Purpose: Although hypoxia is a known prognostic factor, its effect will be modified by the rate of reoxygenation and the extent to which the cells are acutely hypoxic. We tested the ability of exogenous and endogenous markers to detect reoxygenation in a xenograft model. Our technique might be applicable to stored patient samples.
Methods and materials: The human colorectal carcinoma line, HT29, was grown in nude mice. Changes in tumor hypoxia were examined by injection of pimonidazole, followed 24 hours later by EF5. Cryosections were stained for these markers and for carbonic anhydrase IX (CAIX) and hypoxia-inducible factor 1alpha (HIF1alpha). Tumor hypoxia was artificially manipulated by carbogen exposure.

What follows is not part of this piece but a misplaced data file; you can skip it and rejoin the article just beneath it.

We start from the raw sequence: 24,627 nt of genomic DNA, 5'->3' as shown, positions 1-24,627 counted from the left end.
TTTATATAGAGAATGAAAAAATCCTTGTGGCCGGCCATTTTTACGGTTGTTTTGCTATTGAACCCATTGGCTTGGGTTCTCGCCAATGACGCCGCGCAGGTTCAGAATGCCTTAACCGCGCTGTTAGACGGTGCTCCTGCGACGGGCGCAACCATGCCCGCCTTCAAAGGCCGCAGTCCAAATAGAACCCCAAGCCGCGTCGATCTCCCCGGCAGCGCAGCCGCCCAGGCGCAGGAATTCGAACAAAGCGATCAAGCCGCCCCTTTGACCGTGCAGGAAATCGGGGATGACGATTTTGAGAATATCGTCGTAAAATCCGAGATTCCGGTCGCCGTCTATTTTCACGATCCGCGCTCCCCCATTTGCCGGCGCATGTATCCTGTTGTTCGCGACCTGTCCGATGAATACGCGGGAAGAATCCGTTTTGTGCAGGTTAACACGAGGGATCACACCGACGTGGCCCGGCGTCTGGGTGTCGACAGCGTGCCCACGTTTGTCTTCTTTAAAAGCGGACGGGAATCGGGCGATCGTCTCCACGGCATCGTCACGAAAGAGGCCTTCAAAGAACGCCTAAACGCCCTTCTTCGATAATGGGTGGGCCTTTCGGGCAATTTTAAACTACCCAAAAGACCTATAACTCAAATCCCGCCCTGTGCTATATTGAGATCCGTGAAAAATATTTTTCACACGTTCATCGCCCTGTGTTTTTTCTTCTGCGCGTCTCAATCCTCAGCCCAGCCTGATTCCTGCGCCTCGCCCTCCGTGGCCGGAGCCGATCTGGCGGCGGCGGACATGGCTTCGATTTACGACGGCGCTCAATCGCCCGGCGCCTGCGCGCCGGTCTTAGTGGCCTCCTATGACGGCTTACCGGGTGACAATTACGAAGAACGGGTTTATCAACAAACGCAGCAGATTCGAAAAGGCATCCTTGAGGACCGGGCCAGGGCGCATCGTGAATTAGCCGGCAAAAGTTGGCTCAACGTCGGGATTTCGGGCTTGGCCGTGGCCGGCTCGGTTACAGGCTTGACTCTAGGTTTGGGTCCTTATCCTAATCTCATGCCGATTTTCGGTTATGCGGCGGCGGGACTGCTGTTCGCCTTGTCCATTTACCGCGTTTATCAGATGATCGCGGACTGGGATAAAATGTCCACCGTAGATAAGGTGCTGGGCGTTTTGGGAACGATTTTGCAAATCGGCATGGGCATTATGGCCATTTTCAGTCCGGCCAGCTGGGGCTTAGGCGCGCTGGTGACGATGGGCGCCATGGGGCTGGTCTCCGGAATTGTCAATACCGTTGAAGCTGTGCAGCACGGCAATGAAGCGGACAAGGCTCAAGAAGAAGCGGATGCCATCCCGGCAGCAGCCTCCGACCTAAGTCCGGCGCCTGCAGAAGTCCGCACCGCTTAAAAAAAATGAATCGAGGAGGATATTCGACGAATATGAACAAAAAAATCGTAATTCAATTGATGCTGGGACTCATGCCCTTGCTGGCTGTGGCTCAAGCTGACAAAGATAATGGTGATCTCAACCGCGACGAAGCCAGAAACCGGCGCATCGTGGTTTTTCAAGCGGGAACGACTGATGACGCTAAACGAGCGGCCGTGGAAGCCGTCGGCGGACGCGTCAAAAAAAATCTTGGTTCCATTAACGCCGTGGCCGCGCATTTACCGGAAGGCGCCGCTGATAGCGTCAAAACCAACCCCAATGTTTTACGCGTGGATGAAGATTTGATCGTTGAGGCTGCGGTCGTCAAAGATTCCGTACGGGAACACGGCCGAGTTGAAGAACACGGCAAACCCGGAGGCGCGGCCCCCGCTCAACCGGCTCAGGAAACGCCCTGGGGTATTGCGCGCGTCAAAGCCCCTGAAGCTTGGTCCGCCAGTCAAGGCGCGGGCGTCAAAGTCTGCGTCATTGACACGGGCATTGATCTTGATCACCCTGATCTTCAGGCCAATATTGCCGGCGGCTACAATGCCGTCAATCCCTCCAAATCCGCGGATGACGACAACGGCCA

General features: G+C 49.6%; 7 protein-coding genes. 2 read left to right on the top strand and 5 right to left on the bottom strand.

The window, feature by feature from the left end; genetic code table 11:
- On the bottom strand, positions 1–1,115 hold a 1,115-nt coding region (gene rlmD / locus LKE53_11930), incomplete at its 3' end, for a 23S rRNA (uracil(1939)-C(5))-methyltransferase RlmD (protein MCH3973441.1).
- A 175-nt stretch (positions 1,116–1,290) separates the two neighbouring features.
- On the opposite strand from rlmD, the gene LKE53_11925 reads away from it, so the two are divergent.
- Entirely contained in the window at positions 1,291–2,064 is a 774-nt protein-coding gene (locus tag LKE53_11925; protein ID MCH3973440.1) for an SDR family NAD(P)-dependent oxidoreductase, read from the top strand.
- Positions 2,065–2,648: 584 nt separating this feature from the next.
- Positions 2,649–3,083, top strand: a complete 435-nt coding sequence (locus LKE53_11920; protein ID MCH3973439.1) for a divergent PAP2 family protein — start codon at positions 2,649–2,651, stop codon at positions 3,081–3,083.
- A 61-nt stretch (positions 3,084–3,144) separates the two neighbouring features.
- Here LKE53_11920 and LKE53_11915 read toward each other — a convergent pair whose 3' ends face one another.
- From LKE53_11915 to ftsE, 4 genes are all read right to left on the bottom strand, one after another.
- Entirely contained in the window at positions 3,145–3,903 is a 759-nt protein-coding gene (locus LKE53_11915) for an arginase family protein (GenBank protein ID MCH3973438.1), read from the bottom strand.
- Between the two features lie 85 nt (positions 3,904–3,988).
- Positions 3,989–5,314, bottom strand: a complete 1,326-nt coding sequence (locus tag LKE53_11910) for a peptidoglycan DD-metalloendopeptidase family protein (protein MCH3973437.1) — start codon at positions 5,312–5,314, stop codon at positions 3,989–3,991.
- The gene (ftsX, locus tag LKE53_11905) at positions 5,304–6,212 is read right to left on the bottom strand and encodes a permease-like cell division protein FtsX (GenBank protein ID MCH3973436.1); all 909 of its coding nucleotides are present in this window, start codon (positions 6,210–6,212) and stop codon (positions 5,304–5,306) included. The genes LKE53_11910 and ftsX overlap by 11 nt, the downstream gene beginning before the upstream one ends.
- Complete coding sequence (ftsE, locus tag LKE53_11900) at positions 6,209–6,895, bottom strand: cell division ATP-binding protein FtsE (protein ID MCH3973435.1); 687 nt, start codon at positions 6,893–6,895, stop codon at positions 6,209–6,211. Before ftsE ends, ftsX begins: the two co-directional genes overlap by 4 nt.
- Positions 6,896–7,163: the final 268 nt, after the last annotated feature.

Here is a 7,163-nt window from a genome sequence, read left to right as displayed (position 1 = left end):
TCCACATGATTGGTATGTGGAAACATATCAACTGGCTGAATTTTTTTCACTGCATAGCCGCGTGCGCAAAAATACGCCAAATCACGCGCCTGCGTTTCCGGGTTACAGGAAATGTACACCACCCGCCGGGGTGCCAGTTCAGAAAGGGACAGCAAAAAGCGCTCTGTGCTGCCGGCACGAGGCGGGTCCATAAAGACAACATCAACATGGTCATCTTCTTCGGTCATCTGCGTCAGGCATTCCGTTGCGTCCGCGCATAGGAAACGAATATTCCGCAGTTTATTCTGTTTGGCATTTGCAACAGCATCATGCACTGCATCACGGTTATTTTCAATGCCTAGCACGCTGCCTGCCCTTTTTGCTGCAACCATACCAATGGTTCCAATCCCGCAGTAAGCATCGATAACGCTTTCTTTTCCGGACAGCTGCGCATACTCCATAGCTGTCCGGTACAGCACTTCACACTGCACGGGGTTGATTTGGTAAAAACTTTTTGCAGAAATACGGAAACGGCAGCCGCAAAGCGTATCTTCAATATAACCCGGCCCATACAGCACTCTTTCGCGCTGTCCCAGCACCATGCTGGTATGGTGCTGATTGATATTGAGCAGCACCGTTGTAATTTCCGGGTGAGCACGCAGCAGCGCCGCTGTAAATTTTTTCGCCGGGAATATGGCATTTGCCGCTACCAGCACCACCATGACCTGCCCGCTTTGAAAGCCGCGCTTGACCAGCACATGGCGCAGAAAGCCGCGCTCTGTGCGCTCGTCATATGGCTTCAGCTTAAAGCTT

Results: In unstressed tumors, all four markers showed very similar spatial distributions. After carbogen treatment, pimonidazole and EF5 could detect decreased hypoxia. HIF1alpha staining was also decreased relative to CAIX, although the effect was less pronounced than for EF5. Control tumors displayed small regions that had undergone spontaneous changes in tumor hypoxia, as judged by pimonidazole relative to EF5; most of these changes were reflected by CAIX and HIF1alpha.
Conclusion: HIF1alpha can be compared with either CAIX or a previously administered nitroimidazole to provide an estimate of reoxygenation.